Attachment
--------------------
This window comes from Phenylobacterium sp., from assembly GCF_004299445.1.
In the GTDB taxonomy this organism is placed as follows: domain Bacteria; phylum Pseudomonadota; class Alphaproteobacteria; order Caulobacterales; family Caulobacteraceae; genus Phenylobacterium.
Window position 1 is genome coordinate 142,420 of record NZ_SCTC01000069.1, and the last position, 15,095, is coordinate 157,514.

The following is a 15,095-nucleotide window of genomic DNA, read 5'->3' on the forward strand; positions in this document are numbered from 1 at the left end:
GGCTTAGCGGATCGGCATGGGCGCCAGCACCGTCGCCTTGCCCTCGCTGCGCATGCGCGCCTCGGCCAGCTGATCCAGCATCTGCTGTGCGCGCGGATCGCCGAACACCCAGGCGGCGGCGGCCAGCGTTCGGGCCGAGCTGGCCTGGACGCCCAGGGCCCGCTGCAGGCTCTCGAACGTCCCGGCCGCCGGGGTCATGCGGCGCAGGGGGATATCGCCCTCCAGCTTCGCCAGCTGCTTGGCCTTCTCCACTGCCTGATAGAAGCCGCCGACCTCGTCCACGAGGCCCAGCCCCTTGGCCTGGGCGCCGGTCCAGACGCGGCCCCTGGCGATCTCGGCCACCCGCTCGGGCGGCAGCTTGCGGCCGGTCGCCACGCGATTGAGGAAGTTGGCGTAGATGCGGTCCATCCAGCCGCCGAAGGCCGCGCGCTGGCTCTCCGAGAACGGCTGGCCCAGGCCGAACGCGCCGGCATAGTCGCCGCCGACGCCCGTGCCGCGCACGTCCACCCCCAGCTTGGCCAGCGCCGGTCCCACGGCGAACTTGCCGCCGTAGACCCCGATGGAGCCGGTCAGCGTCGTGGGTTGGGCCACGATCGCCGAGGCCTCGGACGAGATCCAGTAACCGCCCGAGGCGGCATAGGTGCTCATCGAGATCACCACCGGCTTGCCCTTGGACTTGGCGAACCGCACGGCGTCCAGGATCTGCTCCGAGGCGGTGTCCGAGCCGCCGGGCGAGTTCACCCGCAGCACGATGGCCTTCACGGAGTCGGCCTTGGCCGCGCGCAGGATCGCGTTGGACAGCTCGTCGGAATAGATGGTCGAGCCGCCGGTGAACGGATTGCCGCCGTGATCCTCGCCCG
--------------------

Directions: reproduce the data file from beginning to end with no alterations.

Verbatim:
This window comes from Phenylobacterium sp., from assembly GCF_004299445.1.
In the GTDB taxonomy this organism is placed as follows: domain Bacteria; phylum Pseudomonadota; class Alphaproteobacteria; order Caulobacterales; family Caulobacteraceae; genus Phenylobacterium.
Window position 1 is genome coordinate 142,420 of record NZ_SCTC01000069.1, and the last position, 15,095, is coordinate 157,514.

The following is a 15,095-nucleotide window of genomic DNA, read 5'->3' on the forward strand; positions in this document are numbered from 1 at the left end:
GGCTTAGCGGATCGGCATGGGCGCCAGCACCGTCGCCTTGCCCTCGCTGCGCATGCGCGCCTCGGCCAGCTGATCCAGCATCTGCTGTGCGCGCGGATCGCCGAACACCCAGGCGGCGGCGGCCAGCGTTCGGGCCGAGCTGGCCTGGACGCCCAGGGCCCGCTGCAGGCTCTCGAACGTCCCGGCCGCCGGGGTCATGCGGCGCAGGGGGATATCGCCCTCCAGCTTCGCCAGCTGCTTGGCCTTCTCCACTGCCTGATAGAAGCCGCCGACCTCGTCCACGAGGCCCAGCCCCTTGGCCTGGGCGCCGGTCCAGACGCGGCCCCTGGCGATCTCGGCCACCCGCTCGGGCGGCAGCTTGCGGCCGGTCGCCACGCGATTGAGGAAGTTGGCGTAGATGCGGTCCATCCAGCCGCCGAAGGCCGCGCGCTGGCTCTCCGAGAACGGCTGGCCCAGGCCGAACGCGCCGGCATAGTCGCCGCCGACGCCCGTGCCGCGCACGTCCACCCCCAGCTTGGCCAGCGCCGGTCCCACGGCGAACTTGCCGCCGTAGACCCCGATGGAGCCGGTCAGCGTCGTGGGTTGGGCCACGATCGCCGAGGCCTCGGACGAGATCCAGTAACCGCCCGAGGCGGCATAGGTGCTCATCGAGATCACCACCGGCTTGCCCTTGGACTTGGCGAACCGCACGGCGTCCAGGATCTGCTCCGAGGCGGTGTCCGAGCCGCCGGGCGAGTTCACCCGCAGCACGATGGCCTTCACGGAGTCGGCCTTGGCCGCGCGCAGGATCGCGTTGGACAGCTCGTCGGAATAGATGGTCGAGCCGCCGGTGAACGGATTGCCGCCGTGATCCTCGCCCG